National carrier Air India has launched a tender to sell all three of its Boeing 777-200LR aircraft.
Interested parties have until 16 August to submit their bids to the carrier.
According to Live Mint, India’s recently privatised flag carrier is gearing up to sell all of its Boeing 777-200LR aircraft.
Registered as VT-ALF, ALG, and ALH, all three aircraft are similarly configured in a three-class layout with a total of 238 seats – 195 of which being economy, 35 business class and the final 8 first class.
Air India ordered all three aircraft from the American aerospace manufacturer in December 2005. The Boeing 777-200LRs began operating once delivered to Air India between June – August 2009.
The jets are therefore 13 years old on average. Aviation site ch-aviation.com has also valued them at $32.24 million each but the actual value is likely to differ based on market trends and other specific information. However, Air India can still expect to receive payments in that ballpark.
Currently, Air India has a total fleet size of 120 aircraft in-service, mainly made up of Boeing and Airbus aircraft. The carrier has recently taken four Boeing 747s from active service. Boeing 777s (now, exclusively the 300ER variant of the B777) and 787 are used to carry out the bulk of Air India’s international operations.
In early 2021, Air India’s launch flight of its new Bengaluru – San Francisco connection with the 200LR made history by becoming the first all-female cockpit to complete the longest non-stop commercial flight (17 hours) operated by an Indian airline.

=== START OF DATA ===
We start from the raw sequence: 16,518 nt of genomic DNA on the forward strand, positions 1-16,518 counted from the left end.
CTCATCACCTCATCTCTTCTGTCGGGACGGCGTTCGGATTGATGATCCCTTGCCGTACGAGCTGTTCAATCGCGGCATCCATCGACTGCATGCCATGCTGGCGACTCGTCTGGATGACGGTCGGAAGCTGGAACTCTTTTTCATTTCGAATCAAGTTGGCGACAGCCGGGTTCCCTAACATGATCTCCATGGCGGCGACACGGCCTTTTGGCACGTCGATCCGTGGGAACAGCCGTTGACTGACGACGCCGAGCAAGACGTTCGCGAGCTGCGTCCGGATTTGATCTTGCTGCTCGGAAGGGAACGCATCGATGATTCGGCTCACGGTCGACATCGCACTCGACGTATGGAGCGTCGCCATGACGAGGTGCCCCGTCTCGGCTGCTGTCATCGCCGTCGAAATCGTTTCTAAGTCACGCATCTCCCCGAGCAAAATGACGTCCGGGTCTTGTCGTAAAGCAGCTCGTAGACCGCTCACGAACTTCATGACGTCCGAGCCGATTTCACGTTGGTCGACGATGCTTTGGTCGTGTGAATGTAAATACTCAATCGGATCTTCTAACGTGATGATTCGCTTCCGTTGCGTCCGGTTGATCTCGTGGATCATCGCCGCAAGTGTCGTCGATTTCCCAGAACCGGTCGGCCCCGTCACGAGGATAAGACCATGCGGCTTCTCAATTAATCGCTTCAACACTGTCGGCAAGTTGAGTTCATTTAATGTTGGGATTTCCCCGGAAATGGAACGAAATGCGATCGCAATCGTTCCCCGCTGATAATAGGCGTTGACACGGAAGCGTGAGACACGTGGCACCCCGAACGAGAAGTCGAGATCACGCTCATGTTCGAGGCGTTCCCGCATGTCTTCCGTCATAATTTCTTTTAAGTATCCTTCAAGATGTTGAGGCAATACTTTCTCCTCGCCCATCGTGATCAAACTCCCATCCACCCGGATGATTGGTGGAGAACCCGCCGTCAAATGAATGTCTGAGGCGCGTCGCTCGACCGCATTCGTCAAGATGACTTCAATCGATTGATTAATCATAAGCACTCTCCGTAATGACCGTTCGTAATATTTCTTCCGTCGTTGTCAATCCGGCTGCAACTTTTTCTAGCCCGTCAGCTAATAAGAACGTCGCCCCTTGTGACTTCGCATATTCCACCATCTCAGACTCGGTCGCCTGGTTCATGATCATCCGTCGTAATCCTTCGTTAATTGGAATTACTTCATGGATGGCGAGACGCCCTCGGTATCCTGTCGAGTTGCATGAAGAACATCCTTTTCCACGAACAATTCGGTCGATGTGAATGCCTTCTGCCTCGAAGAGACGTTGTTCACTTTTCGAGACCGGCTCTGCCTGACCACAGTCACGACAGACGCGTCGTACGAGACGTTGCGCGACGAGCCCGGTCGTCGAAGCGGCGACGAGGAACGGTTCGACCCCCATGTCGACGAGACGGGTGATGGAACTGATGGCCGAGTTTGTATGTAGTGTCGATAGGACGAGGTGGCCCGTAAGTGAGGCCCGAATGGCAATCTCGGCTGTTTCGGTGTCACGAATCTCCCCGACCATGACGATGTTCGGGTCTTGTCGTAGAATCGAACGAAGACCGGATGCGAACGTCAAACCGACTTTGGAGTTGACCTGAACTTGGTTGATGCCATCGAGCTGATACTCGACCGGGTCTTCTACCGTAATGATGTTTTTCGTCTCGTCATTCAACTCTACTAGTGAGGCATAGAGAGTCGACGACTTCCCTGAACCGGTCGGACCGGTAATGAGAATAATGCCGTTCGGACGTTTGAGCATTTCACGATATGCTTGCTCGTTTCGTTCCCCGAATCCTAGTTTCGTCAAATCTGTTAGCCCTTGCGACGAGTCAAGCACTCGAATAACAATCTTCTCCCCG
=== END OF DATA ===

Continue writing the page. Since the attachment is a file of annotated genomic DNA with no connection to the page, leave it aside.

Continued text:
Captain Agarwal led the all-female crew on 9 January. She spoke to CNN at the time:
“We are India’s daughters who were given the opportunity to make this historic flight. We were able to create a new chapter in the Indian aviation history. I’m extremely proud to be a part of this and I have been personally preparing for more than a year for this flight.”
She continued, stating how this historic flight will create more opportunities for women:
“The idea of seeing aviation as a male-dominated field is reducing. We are being seen as pilots, there is no differentiation.”
Co-Pilot Thanmei Papagari flew the second half of the flight while Captain Agarwal flew the first. Two first officers were present – Captain Akansha Sonaware and Captain Shivani Manhas.
The flight was also the first to directly connect the U.S to Southern India.
Elsewhere, Air India’s CEO-designate Campbell Wilson has finally been given approval to officially take charge of the New Delhi-based airline.
After a wait of over two months, India’s Ministry of Home Affairs has given Wilson the essential security clearance necessary for him to handle Air India’s affairs.
Campbell Wilson will undoubtedly be a welcome addition to Air India. With over 25 years of industry experience, Wilson started out as a management trainee with Singapore Airlines in New Zealand in 1996. Wilson worked his way up within Singapore Airlines and elsewhere eventually he became CEO of Singapore’s national carrier. Now, he starts a new venture as Air India’s CEO.
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